Here, my demo begins. The hacker’s perspective reveals a bit of their lifestyle. Opening boxes of pizza and loose cables on the ground reveal quite the casual comfort. That is, until a group of heavily equipped soldiers capture the player. Transporting myself to a darkened figure, who quickly pulls a bag off my head revealing the position I was in. Getting caught by Trioptiumum to make a deal and deactivate the ethical controls on an AI. This reveals the classic story of the game that those familiar with the original will know. A rogue AI captures a giant citadel in space, causing unimaginable horrors when the player wakes up 30 years later and has to explore to escape. My short demo of the game reveals this commitment to the original title, the skin-crawling ambiance, and design of the station made some corners quite hard to pass. The Station was interesting to explore, giving me nostalgia for my original experiences with the franchise. Only reinforcing this fact are the enemies, designed with large camera lenses for eyes or having mutilated limps for Psy amplification (the magic of the game).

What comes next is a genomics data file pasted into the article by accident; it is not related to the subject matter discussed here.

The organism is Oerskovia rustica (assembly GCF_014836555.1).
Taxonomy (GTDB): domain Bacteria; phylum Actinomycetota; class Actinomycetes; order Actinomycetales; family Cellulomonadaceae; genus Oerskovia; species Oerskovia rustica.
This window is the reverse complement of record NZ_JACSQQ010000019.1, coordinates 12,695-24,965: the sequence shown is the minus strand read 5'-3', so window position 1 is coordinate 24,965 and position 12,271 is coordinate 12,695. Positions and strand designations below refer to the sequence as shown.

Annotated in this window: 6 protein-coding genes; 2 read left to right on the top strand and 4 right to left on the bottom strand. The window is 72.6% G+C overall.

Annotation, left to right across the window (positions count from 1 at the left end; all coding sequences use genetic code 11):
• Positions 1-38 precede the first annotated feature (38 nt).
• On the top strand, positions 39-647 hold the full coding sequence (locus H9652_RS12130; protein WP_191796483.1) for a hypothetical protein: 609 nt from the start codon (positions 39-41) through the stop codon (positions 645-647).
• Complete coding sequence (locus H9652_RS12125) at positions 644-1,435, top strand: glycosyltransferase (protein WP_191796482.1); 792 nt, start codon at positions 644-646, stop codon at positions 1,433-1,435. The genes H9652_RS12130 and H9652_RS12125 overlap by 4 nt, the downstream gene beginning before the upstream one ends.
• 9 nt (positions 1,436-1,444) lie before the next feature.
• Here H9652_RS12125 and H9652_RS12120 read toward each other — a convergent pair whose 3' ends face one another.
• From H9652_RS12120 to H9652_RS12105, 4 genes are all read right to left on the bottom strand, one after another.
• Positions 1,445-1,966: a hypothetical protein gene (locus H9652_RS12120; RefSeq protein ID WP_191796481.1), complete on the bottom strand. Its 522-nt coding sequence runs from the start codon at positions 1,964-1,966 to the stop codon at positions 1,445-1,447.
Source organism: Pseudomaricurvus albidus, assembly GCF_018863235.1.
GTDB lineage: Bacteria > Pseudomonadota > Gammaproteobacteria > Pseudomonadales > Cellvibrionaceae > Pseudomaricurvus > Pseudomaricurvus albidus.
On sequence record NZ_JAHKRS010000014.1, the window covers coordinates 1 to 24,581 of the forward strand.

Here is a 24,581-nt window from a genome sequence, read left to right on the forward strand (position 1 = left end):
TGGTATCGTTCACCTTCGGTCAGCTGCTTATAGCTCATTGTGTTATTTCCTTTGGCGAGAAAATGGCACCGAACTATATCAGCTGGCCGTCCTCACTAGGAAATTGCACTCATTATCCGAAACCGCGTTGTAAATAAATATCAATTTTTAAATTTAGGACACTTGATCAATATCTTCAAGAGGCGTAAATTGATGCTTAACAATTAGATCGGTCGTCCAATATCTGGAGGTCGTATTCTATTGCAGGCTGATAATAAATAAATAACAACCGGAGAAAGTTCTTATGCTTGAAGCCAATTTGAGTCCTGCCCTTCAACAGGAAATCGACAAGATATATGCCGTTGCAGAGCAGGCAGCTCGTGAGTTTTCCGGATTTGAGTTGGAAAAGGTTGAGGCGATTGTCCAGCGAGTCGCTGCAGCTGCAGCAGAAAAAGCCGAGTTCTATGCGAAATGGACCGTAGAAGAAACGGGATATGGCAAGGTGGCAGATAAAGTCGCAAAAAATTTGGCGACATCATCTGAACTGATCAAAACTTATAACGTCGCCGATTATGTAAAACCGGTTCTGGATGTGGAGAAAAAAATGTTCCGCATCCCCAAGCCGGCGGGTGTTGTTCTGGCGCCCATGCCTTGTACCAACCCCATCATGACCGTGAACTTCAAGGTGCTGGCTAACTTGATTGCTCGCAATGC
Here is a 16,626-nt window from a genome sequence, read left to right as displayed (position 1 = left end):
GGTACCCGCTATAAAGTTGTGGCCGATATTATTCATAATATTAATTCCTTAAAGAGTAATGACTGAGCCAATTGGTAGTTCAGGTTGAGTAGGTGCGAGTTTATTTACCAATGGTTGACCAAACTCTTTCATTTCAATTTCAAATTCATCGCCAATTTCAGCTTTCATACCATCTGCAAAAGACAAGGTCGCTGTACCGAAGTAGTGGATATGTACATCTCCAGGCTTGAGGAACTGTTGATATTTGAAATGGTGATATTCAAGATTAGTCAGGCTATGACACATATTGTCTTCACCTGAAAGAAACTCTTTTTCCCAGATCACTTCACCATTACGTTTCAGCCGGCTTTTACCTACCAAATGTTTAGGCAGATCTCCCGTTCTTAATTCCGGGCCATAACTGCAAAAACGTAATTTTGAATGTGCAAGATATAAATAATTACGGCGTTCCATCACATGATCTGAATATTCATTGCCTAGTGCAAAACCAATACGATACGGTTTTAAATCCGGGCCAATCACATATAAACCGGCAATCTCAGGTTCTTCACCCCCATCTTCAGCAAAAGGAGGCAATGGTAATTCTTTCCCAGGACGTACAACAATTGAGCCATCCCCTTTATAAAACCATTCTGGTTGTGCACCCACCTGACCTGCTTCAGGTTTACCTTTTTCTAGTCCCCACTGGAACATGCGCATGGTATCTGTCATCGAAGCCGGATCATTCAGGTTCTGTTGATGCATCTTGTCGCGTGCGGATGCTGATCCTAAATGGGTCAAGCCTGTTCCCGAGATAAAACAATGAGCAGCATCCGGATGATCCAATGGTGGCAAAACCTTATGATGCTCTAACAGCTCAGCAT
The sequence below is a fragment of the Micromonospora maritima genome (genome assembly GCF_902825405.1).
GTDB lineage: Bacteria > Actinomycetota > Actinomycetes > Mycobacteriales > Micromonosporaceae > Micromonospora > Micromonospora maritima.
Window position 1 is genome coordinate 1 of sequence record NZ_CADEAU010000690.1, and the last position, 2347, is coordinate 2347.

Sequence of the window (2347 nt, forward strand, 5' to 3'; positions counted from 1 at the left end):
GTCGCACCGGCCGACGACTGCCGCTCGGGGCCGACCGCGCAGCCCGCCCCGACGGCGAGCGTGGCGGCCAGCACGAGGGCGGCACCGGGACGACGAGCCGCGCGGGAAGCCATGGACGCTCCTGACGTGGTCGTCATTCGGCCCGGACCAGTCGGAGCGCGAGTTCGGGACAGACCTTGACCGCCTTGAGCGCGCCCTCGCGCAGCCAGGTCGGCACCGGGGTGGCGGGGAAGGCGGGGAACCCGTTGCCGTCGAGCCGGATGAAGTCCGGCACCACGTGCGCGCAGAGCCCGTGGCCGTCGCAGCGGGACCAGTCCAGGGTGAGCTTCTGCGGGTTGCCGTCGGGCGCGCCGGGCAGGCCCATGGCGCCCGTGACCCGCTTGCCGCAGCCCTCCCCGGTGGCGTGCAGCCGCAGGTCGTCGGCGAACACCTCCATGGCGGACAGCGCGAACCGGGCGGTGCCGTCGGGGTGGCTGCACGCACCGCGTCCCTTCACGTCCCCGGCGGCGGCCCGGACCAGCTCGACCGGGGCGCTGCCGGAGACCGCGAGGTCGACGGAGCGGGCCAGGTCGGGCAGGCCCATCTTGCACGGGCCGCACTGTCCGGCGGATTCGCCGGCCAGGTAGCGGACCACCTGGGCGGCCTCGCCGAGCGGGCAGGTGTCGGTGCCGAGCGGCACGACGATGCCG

I was heavily impressed with the designs of the enemies and the simple need to reserve information from the players to add their effects. Opening one of the doors revealed a big ugly mutated human, he immediately attacked my character but the pipe I had collected earlier stopped that limited thought process. There also are a collection of old security bots that have been hacked and converted for Shodan’s use, these bots contain deadly attacks such as lasers or a classic beating. The look of the game in the Unreal Engine is fantastic with beautiful color shifts in the ship or displays of gore meant to keep the player on edge. The last thing I was able to enjoy in the demo was a small puzzle involving the physical movement of a box to another location. I was able to stand on this object to reach a camera—the same cameras Shodan uses for observing the player during the game.